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Discussion Starter · #8 ·
You can flush the entire coolant system or isolate the heater core portion only. If having the work accomplished, simply tell the shop the problem you are experiencing with regard to heater operation.

Again, I doubt you have complete heater blockage with such a relatively new vehicle.

And again, if low on coolant your system may be currently air bound. You need to check the radiator and overflow bottle levels. IF low, ID and correct the coolant loss cause as well. ;)

Also see...
Thank you for all of the useful info!
I took a look and the coolant is filled to exactly the full line marker.
So... I guess that means that I am not airbound?
 

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And does your radiator have an additional cap from which to observe the coolant level? If so, it should show completelely topped off.
 

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There's your problem! Low coolant level ='s an air bound heater.

1. Replace anew that cap on the radiator / engine housing. Seals are probably shot.
2. Ensure that the small hose to the overflow tank is fluid tight and leak free.
3. Remove any debris from cap seating surfaces. There are two, an upper and a lower contact area.

IF you are still losing coolant after that, pressure test the system as you have a yet to be find and correct the leak.

In the perfect coolant system operation the overflow tank will transfer coolant back and forth to the engine via the interconnecting (small) hose during fluid expansion / contraction. When compromised, the fluid level in the engine can be adversely impacted (lost) and the apparent OK level in the coolant tank provides a false overall quantity reading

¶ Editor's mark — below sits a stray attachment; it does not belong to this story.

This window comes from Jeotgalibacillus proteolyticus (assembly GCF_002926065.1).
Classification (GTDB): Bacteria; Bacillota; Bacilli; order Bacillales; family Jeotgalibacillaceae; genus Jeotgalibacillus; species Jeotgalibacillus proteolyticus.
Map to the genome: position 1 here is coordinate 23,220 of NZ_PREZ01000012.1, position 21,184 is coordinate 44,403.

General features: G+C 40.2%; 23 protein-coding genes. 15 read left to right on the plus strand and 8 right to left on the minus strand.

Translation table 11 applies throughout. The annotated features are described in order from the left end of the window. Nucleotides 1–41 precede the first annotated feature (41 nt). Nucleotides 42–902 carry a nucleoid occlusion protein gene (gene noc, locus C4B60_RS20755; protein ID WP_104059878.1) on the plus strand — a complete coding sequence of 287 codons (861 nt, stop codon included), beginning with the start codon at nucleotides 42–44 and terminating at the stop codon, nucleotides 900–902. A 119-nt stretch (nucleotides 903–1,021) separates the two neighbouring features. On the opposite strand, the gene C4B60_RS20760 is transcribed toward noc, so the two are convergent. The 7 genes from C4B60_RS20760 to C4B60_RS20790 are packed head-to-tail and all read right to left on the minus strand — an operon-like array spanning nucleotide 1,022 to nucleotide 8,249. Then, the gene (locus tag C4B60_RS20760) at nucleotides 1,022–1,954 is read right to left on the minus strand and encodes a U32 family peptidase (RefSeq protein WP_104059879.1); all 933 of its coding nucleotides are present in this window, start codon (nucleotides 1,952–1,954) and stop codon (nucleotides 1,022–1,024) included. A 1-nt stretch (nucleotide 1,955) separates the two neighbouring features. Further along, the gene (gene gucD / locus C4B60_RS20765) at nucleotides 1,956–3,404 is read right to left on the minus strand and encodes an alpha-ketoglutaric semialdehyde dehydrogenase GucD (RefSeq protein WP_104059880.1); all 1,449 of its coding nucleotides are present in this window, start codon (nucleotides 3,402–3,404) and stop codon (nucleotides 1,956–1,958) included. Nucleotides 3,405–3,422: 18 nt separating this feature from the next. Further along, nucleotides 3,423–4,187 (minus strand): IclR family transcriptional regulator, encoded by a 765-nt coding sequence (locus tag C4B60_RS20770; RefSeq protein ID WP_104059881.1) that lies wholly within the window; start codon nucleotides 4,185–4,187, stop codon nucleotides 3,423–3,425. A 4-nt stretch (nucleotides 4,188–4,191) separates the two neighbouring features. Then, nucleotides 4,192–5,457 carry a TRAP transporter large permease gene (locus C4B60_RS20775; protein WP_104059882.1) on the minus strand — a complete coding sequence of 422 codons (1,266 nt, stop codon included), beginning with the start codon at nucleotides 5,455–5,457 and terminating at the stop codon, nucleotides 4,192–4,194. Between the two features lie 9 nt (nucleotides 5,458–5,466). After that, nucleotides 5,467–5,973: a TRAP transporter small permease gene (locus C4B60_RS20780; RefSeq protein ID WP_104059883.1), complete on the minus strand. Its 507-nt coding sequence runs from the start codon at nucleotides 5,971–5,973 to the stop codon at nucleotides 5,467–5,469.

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An earlier model GV, but the same test principle...
 

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Discussion Starter · #13 ·

An earlier model GV, but the same test principle...
It works! I added just under a quart of coolant/water before it overflowed - it surprised me.
The seals on the cap were smooth and pliable, so I just cleaned it and put it back on. Ran it for 15 minutes and it got very nice and toasty within 3 minutes.
I looked for leaks, but didn't see any at all. I'll keep an eye out in the future to see if it is getting low, and if so determine where it is leaking from.

With less than a quart gone, do you think it might just be slow non-leak loss?
In any event, thanks so much for helping me along the way.
 

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I have no idea how long the lost coolant issue has been going on, thus can't commit to the leak size nor location. You'll just have to keep a close eye on the levels, the areas of concern that I pointed out and hope for the best. ;)
 

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Discussion Starter · #16 ·
I have no idea how long the lost coolant issue has been going on, thus can't commit to the leak size nor location. You'll just have to keep a close eye on the levels, the areas of concern that I pointed out and hope for the best. ;)
Will do, thanks! It's been cold for a few years now... I feel kind of dumb for not hunting it down earlier.

Hope you topped up with 50/50 coolant and not just water..
Yes, used 50/50 mix from the auto store.